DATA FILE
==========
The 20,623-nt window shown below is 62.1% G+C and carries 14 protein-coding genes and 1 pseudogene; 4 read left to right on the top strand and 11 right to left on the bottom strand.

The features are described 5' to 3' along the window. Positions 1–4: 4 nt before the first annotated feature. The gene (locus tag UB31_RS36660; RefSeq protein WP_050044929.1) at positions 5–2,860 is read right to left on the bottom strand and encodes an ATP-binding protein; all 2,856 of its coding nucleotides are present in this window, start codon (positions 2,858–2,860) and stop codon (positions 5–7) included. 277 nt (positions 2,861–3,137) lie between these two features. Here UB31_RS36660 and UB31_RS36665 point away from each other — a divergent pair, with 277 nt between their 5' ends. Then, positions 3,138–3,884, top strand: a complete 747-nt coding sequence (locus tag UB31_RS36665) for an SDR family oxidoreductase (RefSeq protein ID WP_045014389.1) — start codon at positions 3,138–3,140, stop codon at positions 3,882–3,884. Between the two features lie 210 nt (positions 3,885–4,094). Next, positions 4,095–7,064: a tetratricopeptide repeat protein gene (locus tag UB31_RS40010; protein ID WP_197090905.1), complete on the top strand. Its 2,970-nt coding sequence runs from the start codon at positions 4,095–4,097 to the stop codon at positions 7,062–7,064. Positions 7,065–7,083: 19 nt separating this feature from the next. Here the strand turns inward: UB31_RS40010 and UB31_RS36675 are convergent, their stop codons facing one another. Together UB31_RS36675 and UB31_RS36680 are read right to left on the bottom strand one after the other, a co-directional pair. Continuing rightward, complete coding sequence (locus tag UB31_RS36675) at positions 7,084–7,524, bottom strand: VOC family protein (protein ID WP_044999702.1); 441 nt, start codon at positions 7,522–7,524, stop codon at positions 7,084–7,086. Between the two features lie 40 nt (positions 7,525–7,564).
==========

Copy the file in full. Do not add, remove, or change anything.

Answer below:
The 20,623-nt window shown below is 62.1% G+C and carries 14 protein-coding genes and 1 pseudogene; 4 read left to right on the top strand and 11 right to left on the bottom strand.

The features are described 5' to 3' along the window. Positions 1–4: 4 nt before the first annotated feature. The gene (locus tag UB31_RS36660; RefSeq protein WP_050044929.1) at positions 5–2,860 is read right to left on the bottom strand and encodes an ATP-binding protein; all 2,856 of its coding nucleotides are present in this window, start codon (positions 2,858–2,860) and stop codon (positions 5–7) included. 277 nt (positions 2,861–3,137) lie between these two features. Here UB31_RS36660 and UB31_RS36665 point away from each other — a divergent pair, with 277 nt between their 5' ends. Then, positions 3,138–3,884, top strand: a complete 747-nt coding sequence (locus tag UB31_RS36665) for an SDR family oxidoreductase (RefSeq protein ID WP_045014389.1) — start codon at positions 3,138–3,140, stop codon at positions 3,882–3,884. Between the two features lie 210 nt (positions 3,885–4,094). Next, positions 4,095–7,064: a tetratricopeptide repeat protein gene (locus tag UB31_RS40010; protein ID WP_197090905.1), complete on the top strand. Its 2,970-nt coding sequence runs from the start codon at positions 4,095–4,097 to the stop codon at positions 7,062–7,064. Positions 7,065–7,083: 19 nt separating this feature from the next. Here the strand turns inward: UB31_RS40010 and UB31_RS36675 are convergent, their stop codons facing one another. Together UB31_RS36675 and UB31_RS36680 are read right to left on the bottom strand one after the other, a co-directional pair. Continuing rightward, complete coding sequence (locus tag UB31_RS36675) at positions 7,084–7,524, bottom strand: VOC family protein (protein ID WP_044999702.1); 441 nt, start codon at positions 7,522–7,524, stop codon at positions 7,084–7,086. Between the two features lie 40 nt (positions 7,525–7,564).